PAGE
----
Essay Prejudice in To Kill a Mockingbird by Harper Lee

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Prejudices are most difficult to eradicate from the heart whose soil has never been loosened or fertilized by education: they grow there, firm as weeds among stones.


Prejudice is something which has affected everyone at one time or another. It is like looking out a frosted window and not seeing a clear picture. When people look through a frosted window they sometimes see a blurred vision of the world outside. Sometimes we see people as very different from ourselves when really they are just a very little bit different from us. We can even see someone as an enemy instead of for who they really are. These narrow minded views in our society are prevalent, even though most of the time they are
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She judges her friendships on the person’s qualities and not their differences.

The most common prejudice people encounter is that of race. During Tom Robinson’s trial this type of prejudice is shown. Tom was a black man accused of raping a white woman, a crime that is punishable by the death penalty. Even though all of the evidence should prove him innocent, the jury still found him guilty, beyond a reasonable doubt. The justice system didn’t allow this man to have a fair trial because of racial prejudice. The character Jem was heartbroken by consequence of racism “His face was streaked with angry tears, ‘it ain’t right’ he muttered.” (212). The jurors had disregarded Tom’s credibility or that of the other witnesses. All they could focus on was his race because they could not see though the frost in that window.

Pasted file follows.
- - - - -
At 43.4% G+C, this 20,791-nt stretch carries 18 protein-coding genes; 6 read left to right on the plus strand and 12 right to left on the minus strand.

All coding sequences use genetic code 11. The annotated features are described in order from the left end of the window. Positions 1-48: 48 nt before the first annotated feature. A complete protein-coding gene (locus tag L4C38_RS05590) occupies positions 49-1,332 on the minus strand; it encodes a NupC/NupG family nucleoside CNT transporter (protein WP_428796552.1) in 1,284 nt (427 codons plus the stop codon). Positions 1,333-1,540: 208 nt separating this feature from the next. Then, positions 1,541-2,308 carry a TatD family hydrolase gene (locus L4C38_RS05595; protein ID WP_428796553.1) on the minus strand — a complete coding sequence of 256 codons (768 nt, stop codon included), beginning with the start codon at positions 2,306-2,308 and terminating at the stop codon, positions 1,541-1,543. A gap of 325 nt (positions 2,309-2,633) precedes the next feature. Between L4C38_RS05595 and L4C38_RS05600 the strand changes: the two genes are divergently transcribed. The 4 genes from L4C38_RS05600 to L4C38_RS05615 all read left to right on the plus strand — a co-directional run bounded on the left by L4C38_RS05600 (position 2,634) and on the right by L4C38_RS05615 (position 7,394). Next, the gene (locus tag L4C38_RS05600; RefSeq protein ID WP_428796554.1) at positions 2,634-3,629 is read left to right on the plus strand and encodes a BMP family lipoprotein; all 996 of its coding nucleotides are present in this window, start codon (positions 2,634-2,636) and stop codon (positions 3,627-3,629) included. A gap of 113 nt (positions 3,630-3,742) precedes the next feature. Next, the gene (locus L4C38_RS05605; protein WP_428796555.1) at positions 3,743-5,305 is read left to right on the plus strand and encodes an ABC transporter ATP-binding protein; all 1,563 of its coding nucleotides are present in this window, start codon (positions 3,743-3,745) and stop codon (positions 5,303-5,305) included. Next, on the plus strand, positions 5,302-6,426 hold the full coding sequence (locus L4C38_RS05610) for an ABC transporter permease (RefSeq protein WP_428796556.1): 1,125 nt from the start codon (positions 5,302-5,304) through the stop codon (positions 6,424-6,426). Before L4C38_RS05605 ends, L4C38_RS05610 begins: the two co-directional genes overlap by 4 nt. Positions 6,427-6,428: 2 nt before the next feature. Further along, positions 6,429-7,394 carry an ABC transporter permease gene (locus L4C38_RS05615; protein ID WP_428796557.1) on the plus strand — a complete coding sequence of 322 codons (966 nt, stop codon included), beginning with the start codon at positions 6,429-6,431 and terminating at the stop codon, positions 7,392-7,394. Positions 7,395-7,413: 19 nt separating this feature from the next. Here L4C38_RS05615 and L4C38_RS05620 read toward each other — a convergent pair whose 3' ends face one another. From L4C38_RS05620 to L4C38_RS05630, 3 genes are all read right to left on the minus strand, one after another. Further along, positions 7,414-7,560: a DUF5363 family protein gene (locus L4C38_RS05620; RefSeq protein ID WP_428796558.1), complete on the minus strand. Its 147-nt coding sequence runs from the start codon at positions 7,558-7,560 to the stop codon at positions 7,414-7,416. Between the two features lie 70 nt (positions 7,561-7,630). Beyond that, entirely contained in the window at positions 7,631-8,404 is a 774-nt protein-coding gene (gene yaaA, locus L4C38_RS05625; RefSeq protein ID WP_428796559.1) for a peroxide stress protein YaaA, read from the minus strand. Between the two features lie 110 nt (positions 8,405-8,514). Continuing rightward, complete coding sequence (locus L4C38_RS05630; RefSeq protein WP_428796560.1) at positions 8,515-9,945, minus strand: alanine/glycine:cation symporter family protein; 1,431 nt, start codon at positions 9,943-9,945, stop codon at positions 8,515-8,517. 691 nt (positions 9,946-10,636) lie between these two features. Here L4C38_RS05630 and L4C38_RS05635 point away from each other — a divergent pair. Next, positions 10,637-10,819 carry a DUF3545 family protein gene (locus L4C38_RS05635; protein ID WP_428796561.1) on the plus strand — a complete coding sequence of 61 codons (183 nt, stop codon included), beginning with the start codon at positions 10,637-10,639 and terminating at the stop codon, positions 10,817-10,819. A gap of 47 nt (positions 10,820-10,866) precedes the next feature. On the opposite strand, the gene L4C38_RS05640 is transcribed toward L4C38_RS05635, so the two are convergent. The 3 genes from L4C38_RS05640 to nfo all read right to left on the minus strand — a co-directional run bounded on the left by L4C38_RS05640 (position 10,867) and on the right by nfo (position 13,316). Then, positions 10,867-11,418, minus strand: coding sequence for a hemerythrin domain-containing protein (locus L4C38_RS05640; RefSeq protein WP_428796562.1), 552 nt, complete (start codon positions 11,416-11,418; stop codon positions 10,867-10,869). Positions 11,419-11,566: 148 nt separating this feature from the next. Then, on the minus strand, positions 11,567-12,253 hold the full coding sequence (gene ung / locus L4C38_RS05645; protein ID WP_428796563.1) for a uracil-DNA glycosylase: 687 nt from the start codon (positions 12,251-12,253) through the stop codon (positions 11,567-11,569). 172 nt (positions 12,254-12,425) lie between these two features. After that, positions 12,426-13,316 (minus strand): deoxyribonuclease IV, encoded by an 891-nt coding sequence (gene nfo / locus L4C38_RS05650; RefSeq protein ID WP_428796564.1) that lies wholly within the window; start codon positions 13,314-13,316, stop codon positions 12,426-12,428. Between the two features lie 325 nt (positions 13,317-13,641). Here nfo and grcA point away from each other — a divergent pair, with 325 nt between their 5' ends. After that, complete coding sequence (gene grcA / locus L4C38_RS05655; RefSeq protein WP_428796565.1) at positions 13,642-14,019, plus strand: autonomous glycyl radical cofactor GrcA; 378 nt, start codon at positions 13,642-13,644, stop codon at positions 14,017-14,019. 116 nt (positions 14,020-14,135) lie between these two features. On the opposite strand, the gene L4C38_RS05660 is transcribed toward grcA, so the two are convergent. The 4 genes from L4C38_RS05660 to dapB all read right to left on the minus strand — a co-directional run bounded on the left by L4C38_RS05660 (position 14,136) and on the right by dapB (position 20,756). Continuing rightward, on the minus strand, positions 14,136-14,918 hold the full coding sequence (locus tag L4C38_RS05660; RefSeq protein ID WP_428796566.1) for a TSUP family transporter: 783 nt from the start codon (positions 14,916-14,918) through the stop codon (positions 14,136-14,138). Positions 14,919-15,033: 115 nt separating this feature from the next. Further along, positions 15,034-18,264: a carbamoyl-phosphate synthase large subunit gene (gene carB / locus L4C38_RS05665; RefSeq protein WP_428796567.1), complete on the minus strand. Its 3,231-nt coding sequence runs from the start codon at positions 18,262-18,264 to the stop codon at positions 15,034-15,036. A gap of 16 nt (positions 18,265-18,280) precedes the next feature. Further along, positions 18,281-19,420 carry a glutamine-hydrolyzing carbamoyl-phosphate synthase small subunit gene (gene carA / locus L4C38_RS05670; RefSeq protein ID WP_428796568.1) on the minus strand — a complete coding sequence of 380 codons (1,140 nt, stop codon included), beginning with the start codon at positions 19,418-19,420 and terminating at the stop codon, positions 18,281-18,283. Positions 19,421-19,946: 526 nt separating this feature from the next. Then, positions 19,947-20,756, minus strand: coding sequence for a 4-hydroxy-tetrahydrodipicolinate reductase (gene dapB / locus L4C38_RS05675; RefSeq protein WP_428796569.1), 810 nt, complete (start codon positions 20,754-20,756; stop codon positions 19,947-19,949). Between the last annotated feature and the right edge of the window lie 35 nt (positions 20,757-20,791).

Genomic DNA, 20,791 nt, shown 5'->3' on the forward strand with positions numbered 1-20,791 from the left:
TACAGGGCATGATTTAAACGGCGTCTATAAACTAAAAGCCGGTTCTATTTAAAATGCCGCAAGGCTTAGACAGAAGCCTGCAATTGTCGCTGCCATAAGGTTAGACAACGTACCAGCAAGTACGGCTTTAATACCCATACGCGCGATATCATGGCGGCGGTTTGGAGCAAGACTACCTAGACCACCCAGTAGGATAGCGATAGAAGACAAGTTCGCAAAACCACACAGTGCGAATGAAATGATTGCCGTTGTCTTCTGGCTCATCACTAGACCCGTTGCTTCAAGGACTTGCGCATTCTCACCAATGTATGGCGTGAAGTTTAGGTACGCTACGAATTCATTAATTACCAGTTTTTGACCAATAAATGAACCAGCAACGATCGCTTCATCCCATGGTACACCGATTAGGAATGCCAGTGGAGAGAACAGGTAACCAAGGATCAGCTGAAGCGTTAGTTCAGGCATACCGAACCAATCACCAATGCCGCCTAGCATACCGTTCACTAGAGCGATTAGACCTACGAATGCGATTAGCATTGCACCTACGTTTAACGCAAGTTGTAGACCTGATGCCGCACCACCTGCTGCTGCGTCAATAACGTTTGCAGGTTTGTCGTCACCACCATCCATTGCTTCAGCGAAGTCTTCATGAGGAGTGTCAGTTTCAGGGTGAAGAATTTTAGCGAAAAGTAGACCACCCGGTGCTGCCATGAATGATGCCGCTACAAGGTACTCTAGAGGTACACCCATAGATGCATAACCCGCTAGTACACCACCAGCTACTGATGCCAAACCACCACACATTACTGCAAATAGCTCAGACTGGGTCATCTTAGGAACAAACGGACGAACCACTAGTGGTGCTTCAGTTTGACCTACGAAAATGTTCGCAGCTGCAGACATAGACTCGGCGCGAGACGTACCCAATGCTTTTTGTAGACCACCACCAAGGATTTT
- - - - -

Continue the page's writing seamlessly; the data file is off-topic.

Just like if you take time to scrape the frost from your window, if you take the time to erase prejudice from your mind you will have an improved view of the world. Atticus Finch, like so many individuals in this world, gave up personal gain to fight racism and prejudice. He knew he had to speak the truth even if no one would listen and even if there was no hope of winning the trial. He knew that trials had been lost to prejudice before and would be again saying “When they do it, it seems that only the children weep.” (213) Jem wept when he was astonished by Tom’s conviction because he saw the world with a
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